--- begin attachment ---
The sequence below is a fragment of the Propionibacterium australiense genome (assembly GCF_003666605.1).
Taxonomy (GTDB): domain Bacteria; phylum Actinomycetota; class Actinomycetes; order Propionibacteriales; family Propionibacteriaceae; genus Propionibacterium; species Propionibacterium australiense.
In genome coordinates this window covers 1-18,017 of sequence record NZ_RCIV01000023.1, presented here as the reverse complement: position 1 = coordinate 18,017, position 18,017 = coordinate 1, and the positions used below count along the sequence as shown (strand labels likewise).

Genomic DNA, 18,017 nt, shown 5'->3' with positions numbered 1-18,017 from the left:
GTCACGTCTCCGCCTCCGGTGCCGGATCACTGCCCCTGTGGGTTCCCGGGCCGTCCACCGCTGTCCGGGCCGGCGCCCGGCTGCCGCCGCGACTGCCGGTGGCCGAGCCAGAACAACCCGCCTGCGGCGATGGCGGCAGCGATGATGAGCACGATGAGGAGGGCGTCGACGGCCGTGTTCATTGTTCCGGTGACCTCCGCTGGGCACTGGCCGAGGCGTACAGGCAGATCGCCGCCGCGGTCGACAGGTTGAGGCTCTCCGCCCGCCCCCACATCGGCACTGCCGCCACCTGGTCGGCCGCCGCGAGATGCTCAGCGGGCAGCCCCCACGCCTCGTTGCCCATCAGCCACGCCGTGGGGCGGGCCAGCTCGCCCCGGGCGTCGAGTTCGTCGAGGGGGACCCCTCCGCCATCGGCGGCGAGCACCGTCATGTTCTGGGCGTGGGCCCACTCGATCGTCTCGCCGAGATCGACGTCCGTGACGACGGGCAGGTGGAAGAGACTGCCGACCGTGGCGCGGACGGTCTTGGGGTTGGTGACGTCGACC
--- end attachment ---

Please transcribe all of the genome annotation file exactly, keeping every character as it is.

The sequence below is a fragment of the Propionibacterium australiense genome (assembly GCF_003666605.1).
Taxonomy (GTDB): domain Bacteria; phylum Actinomycetota; class Actinomycetes; order Propionibacteriales; family Propionibacteriaceae; genus Propionibacterium; species Propionibacterium australiense.
In genome coordinates this window covers 1-18,017 of sequence record NZ_RCIV01000023.1, presented here as the reverse complement: position 1 = coordinate 18,017, position 18,017 = coordinate 1, and the positions used below count along the sequence as shown (strand labels likewise).

Genomic DNA, 18,017 nt, shown 5'->3' with positions numbered 1-18,017 from the left:
GTCACGTCTCCGCCTCCGGTGCCGGATCACTGCCCCTGTGGGTTCCCGGGCCGTCCACCGCTGTCCGGGCCGGCGCCCGGCTGCCGCCGCGACTGCCGGTGGCCGAGCCAGAACAACCCGCCTGCGGCGATGGCGGCAGCGATGATGAGCACGATGAGGAGGGCGTCGACGGCCGTGTTCATTGTTCCGGTGACCTCCGCTGGGCACTGGCCGAGGCGTACAGGCAGATCGCCGCCGCGGTCGACAGGTTGAGGCTCTCCGCCCGCCCCCACATCGGCACTGCCGCCACCTGGTCGGCCGCCGCGAGATGCTCAGCGGGCAGCCCCCACGCCTCGTTGCCCATCAGCCACGCCGTGGGGCGGGCCAGCTCGCCCCGGGCGTCGAGTTCGTCGAGGGGGACCCCTCCGCCATCGGCGGCGAGCACCGTCATGTTCTGGGCGTGGGCCCACTCGATCGTCTCGCCGAGATCGACGTCCGTGACGACGGGCAGGTGGAAGAGACTGCCGACCGTGGCGCGGACGGTCTTGGGGTTGGTGACGTCGACC